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22nd Annual Conference of the English and American Literature Association (November 1, 2014)
full name / name of organization:
English and American Literature Association of the Republic of China (EALA, Taiwan) & National Chengchi University, Taiwan
22nd Annual Conference of the English and American Literature Association
Theme: Literature and Emotions
Conference organizers: English and American Literature Association of the Republic of China (EALA, Taiwan) & National Chengchi University, Taiwan
Call for Papers
From antiquity to the twenty-first century, emotions have never ceased to play a constituent role in the writing and reading of literature. Greek tragedies invoked the audience’s pathos to cathartically transpose their fear and pity. In the Middle Ages, Margery Kempe transcribed her religious sentiments and delusions to focus on women’s bodily and emotional experience. Written in the Renaissance, Robert Burton’s The Anatomy of Melancholyat once performed and analyzed in his characteristically humorous tone how melancholia manifested itself in not only everyday life but literature and culture par excellence—an important feat which then inspired succeeding generations of writers preoccupied with the work of writing and conceptualizing melancholia. Eighteenth-century sentimental literature and philosophy challenged Enlightenment Reason so substantially as to not only influence the development of eighteenth-century moral philosophy but set the tone for the Romantic cult of feelings and bodily sensations. From the Wordsworthian tranquil reminiscences, through the Coleridgian supernatural uncanny, to the Byronic hero’s suicidal bent revealed in his relentless pursuit of absolute individuality, romantic passions, despite a stunning variety of their modes of expression, were more often than not shaped and moved by an undercurrent of negative feelings. Reacting against Romanticism, Victorian literature nevertheless did not quite do away with its insidious ties with emotions’ dark negativities. As it turned out, one could witness the much acclaimed selfless compassion in George Eliot while the sensation novel and the Victorian Gothic were dismissed outright as vulgar or degrading. In contrast to the Victorian Period, modernism went so far as to throw into high relief such bad feelings as alienation, entrapment, and anxiety so as to register more closely how capitalism and the two World Wars had invidiously impacted modern people’s psychic experience. And from the mid-twentieth century onward, literary representations— including those known as post-modernist—have become increasingly critical of and incredulous toward the definition of happiness and its concomitant mode of narration, an issue which went hugely unquestioned in past literary works. Similarly, recent developments in literary and cultural theory have also sought to understand emotions, or rather, affect, from a wide array of critical perspectives. Critics such as Gilles Deleuze, Eve Sedgwick, and Judith Butler have drawn upon richly varied theoretical underpinnings to inquire into issues about shame, melancholia, or the bodily intensities of affect per se. This “affective turn” in theory has not only provided on a discursive level more nuanced ways of understanding affect, but, in so doing, has most of all broadened and diversified contemporary critics’ conception of its intelligible or unintelligible contours.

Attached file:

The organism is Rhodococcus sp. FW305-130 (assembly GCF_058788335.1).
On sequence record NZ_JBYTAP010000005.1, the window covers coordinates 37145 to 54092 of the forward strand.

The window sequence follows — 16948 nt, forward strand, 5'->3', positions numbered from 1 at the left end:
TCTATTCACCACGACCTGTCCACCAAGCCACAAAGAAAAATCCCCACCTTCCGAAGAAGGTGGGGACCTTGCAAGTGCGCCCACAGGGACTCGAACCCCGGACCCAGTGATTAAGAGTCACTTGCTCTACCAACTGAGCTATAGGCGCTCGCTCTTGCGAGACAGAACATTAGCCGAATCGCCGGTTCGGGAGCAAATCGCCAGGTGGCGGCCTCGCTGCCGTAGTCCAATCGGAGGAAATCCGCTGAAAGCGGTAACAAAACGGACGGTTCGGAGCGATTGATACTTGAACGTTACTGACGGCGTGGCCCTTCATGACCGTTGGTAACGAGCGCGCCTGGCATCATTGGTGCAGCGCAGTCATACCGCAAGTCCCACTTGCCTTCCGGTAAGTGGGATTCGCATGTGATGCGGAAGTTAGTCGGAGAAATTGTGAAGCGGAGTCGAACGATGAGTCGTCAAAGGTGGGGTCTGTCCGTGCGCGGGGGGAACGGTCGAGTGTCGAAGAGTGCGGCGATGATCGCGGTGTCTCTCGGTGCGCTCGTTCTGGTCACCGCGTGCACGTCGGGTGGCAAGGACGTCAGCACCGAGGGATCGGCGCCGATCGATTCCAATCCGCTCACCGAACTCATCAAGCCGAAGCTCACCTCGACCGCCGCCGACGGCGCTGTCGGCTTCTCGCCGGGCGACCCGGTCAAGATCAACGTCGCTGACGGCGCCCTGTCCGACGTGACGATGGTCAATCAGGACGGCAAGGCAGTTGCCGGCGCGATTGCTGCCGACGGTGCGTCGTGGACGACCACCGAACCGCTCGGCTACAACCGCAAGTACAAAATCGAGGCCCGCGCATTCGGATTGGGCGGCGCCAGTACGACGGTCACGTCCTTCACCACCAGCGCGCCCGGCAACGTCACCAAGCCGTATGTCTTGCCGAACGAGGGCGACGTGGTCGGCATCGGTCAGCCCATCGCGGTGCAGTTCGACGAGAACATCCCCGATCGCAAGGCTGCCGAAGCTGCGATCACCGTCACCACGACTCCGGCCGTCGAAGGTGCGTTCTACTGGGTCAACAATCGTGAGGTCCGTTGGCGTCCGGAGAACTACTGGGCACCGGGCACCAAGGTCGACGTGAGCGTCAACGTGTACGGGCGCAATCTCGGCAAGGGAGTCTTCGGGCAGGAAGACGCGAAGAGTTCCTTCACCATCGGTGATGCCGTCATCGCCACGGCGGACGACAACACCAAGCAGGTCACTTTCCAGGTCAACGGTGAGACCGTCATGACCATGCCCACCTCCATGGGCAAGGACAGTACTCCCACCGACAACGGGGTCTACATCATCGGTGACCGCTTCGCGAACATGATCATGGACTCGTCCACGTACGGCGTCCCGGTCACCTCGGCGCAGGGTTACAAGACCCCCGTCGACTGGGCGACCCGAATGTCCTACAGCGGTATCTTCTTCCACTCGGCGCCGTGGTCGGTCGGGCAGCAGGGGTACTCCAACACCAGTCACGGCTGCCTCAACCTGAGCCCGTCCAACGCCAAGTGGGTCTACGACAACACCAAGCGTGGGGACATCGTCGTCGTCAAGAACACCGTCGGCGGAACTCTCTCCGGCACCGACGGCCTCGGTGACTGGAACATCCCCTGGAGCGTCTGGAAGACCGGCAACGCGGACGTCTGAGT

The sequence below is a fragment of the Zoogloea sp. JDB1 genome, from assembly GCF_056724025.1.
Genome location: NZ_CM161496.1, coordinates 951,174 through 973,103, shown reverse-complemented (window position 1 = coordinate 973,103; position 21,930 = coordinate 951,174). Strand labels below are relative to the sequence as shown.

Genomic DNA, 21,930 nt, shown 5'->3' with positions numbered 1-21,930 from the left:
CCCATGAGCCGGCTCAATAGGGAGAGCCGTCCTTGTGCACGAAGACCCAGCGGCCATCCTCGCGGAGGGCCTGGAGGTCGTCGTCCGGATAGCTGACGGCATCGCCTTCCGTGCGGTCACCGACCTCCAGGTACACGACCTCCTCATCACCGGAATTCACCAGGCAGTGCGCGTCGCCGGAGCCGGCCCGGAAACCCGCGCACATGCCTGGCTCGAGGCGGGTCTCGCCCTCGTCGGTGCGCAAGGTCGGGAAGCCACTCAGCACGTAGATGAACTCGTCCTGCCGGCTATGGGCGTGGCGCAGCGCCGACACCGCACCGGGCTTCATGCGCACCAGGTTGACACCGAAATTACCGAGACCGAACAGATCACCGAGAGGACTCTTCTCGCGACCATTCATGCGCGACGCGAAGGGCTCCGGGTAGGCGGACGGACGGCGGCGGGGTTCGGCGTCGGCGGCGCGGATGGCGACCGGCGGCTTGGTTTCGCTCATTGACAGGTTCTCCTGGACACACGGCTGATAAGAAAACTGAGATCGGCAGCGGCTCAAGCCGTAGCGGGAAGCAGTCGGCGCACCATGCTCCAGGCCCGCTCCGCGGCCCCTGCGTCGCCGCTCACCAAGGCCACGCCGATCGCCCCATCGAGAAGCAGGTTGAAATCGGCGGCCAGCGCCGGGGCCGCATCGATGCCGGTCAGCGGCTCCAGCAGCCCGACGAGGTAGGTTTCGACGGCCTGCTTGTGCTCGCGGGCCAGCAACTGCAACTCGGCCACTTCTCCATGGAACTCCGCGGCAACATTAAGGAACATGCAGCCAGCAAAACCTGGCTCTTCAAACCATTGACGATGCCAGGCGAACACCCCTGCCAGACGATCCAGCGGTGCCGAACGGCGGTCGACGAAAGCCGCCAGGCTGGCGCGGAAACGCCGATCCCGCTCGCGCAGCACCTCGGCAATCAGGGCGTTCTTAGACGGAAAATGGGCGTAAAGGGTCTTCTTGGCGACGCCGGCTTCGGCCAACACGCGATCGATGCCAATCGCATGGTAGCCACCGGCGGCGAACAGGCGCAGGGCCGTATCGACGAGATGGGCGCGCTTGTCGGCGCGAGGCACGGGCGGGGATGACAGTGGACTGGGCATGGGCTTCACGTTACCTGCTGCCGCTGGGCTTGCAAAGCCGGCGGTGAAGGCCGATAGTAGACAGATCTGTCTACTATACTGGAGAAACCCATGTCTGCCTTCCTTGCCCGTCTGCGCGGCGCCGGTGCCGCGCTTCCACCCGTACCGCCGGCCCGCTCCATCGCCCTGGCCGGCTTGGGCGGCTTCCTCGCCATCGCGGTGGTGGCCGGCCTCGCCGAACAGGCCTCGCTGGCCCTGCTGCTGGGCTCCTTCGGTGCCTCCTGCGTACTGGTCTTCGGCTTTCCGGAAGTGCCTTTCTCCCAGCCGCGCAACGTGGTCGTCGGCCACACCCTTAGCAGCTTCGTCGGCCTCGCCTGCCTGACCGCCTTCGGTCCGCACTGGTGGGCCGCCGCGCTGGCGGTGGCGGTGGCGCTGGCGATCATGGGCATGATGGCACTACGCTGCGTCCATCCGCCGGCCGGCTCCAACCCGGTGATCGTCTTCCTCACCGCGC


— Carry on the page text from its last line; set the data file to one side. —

The official languages of the conference are English and Chinese. Interested scholars are invited to submit a 300-word abstract (including keywords) and a brief CV (including name, e-mail address, institutional affiliation, and publication list) to firstname.lastname@example.org by May 11, 2014. Electronic acknowledgements of submission will be sent to all submitters upon receipt of the abstract. Those selected to participate will be advised by June 9, 2014 and will be required to submit full papers by September 12, 2014.
If you have any further queries, please do not hesitate to contact the conference administrators at email@example.com.